This is because they are well aware that Israel has support from the highest levels of the Bush administration and that the murder of political opponents, by whatever means, is now considered a legitimate part of US foreign policy.

If Israel has subsequently shifted its position on allowing Arafat to seek treatment in France and return to Palestine, one can only assume that the Sharon government and its advisors in Washington have reluctantly concluded that the alternative of openly sentencing him to inevitable death in his compound would outrage Arab and international public opinion, with explosive and destabilising consequences across the entire region.

Though not even the Israeli government can dismiss such realities, there is no reason to believe its word can be taken at face value. Already some of Israel’s security officials have suggested that they will oppose Arafat’s return.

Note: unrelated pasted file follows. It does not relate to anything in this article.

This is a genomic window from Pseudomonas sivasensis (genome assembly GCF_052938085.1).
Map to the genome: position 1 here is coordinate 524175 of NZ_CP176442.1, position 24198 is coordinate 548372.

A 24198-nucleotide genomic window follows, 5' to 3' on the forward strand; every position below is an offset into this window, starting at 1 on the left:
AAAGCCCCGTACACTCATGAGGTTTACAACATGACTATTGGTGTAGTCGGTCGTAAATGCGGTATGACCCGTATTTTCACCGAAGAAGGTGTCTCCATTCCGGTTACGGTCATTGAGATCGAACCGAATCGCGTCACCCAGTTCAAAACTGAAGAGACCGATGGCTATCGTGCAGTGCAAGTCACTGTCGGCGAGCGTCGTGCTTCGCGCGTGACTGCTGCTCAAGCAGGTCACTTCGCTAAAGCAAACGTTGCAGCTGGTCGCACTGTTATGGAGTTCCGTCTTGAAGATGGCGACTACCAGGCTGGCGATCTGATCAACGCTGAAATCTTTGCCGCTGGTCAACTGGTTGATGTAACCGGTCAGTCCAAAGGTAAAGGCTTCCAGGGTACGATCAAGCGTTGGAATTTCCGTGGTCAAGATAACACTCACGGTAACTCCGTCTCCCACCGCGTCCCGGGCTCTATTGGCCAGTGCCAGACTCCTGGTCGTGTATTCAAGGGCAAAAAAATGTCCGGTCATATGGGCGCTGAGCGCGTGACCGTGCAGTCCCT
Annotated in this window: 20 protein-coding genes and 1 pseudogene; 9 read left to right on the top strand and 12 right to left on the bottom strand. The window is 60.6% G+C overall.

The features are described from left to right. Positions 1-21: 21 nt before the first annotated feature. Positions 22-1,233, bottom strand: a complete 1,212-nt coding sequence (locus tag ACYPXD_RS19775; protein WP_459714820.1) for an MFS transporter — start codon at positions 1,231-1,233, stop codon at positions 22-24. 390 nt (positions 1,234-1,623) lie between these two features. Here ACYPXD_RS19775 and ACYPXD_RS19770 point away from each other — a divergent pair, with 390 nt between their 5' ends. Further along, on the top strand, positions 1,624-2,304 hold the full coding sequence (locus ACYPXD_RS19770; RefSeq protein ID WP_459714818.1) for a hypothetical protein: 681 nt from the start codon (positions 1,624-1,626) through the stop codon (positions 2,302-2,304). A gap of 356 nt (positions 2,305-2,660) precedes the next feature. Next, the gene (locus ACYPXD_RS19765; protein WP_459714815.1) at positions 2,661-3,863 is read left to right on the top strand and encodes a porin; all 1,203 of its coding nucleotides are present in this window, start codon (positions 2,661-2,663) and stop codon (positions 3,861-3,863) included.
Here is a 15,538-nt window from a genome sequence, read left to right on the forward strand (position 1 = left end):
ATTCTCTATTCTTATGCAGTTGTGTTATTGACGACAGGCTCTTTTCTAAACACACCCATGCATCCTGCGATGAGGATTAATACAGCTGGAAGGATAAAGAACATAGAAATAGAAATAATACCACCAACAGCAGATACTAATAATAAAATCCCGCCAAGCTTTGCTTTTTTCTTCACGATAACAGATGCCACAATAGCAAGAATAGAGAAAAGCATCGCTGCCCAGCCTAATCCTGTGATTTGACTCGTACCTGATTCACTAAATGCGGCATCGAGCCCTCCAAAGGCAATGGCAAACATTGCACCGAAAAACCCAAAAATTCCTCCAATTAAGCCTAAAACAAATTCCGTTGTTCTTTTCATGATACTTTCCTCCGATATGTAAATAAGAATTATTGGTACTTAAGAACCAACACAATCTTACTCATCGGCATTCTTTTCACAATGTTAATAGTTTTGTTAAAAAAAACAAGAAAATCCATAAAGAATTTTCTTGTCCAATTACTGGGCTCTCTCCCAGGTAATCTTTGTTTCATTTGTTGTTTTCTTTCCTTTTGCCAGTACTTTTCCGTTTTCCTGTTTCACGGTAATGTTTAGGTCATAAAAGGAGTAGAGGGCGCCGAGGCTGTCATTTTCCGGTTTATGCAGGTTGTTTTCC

Indeed, the Sharon government’s real attitude is shown by the fact that even as Arafat lay unwell in his HQ, still faced with Israeli intransigence, the IDF was being placed on high alert throughout the Occupied Territories, with instructions to move against angry crowds certain to gather in the event of the Palestinian leader’s death.

As the drama of Arafat’s illness unfolded, hundreds of IDF troops were continuing to lay siege to the Gaza Strip in a military offensive cynically codenamed “Days of Penitence.” Tanks and armoured bulldozers massed on the border, firing rockets into refugee camps and killing men, women and children indiscriminately.

The IDF operation has so far claimed the lives of more than 70 Palestinians, and wounded more than 250. The most notorious incident in the latest repression has been the killing of 13-year old school girl Iman al-Hams. According to reports from Israeli soldiers, the child was shot when she strayed too close to an army checkpoint in Rafah. As she lay on the ground, an IDF commander shot her twice at close range, before spraying her corpse with automatic fire. The commander was initially cleared of “unethical behaviour” in the girl’s death by an army investigation.